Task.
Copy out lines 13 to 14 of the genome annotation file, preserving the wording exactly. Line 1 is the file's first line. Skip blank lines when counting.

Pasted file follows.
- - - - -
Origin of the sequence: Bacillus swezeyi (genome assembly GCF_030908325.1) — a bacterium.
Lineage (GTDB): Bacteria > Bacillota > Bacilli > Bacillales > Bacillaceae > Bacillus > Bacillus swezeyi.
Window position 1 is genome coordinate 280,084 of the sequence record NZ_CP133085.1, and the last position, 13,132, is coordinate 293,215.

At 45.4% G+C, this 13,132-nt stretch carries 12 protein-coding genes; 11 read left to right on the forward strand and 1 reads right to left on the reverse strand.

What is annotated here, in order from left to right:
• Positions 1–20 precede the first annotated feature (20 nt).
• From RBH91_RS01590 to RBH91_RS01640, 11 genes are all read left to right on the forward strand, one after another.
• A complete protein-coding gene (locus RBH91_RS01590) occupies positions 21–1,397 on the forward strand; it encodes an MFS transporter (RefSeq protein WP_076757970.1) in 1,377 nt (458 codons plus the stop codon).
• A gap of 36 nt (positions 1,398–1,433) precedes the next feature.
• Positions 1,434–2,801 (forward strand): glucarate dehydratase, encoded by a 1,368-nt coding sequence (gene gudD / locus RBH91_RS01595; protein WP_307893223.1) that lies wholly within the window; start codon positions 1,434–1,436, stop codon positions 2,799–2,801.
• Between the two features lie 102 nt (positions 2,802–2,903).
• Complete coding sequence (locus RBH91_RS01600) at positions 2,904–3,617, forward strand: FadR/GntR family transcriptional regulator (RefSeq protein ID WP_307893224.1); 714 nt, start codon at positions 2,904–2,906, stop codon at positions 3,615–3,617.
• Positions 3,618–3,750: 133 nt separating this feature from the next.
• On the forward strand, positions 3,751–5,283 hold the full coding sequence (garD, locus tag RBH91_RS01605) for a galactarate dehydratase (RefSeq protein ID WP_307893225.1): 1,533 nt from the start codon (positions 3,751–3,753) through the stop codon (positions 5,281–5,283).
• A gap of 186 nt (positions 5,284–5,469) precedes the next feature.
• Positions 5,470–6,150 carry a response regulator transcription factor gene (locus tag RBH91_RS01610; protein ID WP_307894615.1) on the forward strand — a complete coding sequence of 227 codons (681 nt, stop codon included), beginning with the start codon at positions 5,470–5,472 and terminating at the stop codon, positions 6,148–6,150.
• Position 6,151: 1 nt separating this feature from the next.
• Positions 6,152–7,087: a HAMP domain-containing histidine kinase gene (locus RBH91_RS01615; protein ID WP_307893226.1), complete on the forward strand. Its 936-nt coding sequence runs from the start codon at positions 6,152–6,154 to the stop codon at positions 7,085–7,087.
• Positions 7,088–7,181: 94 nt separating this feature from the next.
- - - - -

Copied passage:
• Positions 3,618–3,750: 133 nt separating this feature from the next.
• On the forward strand, positions 3,751–5,283 hold the full coding sequence (garD, locus tag RBH91_RS01605) for a galactarate dehydratase (RefSeq protein ID WP_307893225.1): 1,533 nt from the start codon (positions 3,751–3,753) through the stop codon (positions 5,281–5,283).